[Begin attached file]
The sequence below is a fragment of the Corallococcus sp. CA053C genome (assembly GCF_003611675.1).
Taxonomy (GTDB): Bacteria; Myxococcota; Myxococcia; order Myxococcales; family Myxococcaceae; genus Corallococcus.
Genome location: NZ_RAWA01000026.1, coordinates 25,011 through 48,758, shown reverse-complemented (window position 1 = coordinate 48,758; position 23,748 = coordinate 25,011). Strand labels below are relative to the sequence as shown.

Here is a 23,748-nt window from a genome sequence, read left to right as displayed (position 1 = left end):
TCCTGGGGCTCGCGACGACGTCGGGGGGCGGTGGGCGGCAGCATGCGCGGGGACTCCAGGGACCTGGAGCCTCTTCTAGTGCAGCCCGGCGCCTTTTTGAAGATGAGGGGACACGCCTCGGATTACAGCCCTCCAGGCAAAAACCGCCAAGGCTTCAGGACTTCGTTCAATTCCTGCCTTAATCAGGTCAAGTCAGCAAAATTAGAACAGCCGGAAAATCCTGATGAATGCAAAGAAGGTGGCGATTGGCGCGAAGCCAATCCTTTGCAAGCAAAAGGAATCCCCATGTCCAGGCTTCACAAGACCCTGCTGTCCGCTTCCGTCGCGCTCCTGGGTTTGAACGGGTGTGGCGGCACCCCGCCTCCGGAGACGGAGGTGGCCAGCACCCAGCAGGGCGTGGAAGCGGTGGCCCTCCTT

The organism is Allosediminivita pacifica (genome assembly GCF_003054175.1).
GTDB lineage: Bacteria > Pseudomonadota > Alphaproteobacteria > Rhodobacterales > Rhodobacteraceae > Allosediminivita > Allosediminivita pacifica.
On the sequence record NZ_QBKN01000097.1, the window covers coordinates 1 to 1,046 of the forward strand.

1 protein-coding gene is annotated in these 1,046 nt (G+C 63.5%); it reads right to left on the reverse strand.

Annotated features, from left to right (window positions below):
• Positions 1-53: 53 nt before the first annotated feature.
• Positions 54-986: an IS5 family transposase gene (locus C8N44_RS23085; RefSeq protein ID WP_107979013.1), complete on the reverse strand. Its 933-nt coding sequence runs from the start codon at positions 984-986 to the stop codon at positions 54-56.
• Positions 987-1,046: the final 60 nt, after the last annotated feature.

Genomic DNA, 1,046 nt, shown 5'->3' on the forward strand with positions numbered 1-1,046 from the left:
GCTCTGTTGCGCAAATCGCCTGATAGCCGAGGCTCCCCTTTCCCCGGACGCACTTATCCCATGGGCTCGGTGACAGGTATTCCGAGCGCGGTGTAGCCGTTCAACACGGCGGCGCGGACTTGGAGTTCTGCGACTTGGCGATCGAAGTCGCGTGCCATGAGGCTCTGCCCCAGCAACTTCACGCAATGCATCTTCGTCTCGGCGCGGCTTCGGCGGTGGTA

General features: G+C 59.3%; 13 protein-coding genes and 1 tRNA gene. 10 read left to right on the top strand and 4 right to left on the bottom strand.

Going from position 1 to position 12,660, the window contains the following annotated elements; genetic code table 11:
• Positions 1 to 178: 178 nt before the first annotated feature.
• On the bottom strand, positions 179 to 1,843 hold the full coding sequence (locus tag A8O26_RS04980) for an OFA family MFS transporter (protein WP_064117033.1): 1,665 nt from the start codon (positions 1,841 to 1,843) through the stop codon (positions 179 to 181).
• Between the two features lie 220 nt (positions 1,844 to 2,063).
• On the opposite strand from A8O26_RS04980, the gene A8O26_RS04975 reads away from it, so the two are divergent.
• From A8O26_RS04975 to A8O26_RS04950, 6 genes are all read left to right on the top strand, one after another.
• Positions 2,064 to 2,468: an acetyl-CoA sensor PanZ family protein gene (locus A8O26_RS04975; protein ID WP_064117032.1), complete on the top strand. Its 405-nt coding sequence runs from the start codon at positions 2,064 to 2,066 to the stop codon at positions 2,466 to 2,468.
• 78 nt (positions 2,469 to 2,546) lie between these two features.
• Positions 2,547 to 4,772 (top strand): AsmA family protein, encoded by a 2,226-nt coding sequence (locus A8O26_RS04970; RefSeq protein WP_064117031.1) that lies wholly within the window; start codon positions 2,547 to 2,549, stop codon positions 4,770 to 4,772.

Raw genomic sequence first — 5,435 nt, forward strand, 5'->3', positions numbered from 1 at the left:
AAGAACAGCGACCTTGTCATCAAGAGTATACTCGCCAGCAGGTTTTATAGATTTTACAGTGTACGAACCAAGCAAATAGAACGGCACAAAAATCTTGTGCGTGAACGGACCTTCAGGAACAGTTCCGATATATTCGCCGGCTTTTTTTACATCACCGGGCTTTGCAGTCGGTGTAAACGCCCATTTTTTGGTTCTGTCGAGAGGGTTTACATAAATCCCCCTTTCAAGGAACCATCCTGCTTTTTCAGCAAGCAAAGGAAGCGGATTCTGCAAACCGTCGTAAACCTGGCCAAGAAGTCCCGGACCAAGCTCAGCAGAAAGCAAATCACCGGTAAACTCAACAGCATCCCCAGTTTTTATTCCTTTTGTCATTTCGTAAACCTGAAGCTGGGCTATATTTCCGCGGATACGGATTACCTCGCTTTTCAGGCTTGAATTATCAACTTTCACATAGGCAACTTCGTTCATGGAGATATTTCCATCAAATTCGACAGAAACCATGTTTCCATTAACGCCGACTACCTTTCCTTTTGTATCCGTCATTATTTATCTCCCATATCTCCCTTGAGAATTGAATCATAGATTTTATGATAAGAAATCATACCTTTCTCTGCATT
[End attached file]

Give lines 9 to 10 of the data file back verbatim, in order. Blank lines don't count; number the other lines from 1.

1 protein-coding gene is annotated in these 1,046 nt (G+C 63.5%); it reads right to left on the reverse strand.

Annotated features, from left to right (window positions below):